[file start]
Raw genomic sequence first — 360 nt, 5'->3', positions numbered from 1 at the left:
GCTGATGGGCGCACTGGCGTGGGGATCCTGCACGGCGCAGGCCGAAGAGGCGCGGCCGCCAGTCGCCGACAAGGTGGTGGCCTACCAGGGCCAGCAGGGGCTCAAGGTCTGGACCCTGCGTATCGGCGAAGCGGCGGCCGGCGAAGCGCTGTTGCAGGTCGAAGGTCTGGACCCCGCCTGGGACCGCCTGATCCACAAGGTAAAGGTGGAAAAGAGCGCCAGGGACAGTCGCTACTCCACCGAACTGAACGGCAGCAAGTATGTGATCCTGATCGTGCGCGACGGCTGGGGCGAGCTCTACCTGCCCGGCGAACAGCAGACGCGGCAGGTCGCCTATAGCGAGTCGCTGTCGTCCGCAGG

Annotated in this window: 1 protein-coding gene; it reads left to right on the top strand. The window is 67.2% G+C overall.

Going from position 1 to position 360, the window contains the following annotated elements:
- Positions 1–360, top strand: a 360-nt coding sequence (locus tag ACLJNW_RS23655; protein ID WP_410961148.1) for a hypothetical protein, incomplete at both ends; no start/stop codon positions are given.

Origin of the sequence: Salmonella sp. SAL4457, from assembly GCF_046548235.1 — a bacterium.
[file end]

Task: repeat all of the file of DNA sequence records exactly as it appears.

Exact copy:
Raw genomic sequence first — 360 nt, 5'->3', positions numbered from 1 at the left:
GCTGATGGGCGCACTGGCGTGGGGATCCTGCACGGCGCAGGCCGAAGAGGCGCGGCCGCCAGTCGCCGACAAGGTGGTGGCCTACCAGGGCCAGCAGGGGCTCAAGGTCTGGACCCTGCGTATCGGCGAAGCGGCGGCCGGCGAAGCGCTGTTGCAGGTCGAAGGTCTGGACCCCGCCTGGGACCGCCTGATCCACAAGGTAAAGGTGGAAAAGAGCGCCAGGGACAGTCGCTACTCCACCGAACTGAACGGCAGCAAGTATGTGATCCTGATCGTGCGCGACGGCTGGGGCGAGCTCTACCTGCCCGGCGAACAGCAGACGCGGCAGGTCGCCTATAGCGAGTCGCTGTCGTCCGCAGG

Annotated in this window: 1 protein-coding gene; it reads left to right on the top strand. The window is 67.2% G+C overall.

Going from position 1 to position 360, the window contains the following annotated elements:
- Positions 1–360, top strand: a 360-nt coding sequence (locus tag ACLJNW_RS23655; protein ID WP_410961148.1) for a hypothetical protein, incomplete at both ends; no start/stop codon positions are given.

Origin of the sequence: Salmonella sp. SAL4457, from assembly GCF_046548235.1 — a bacterium.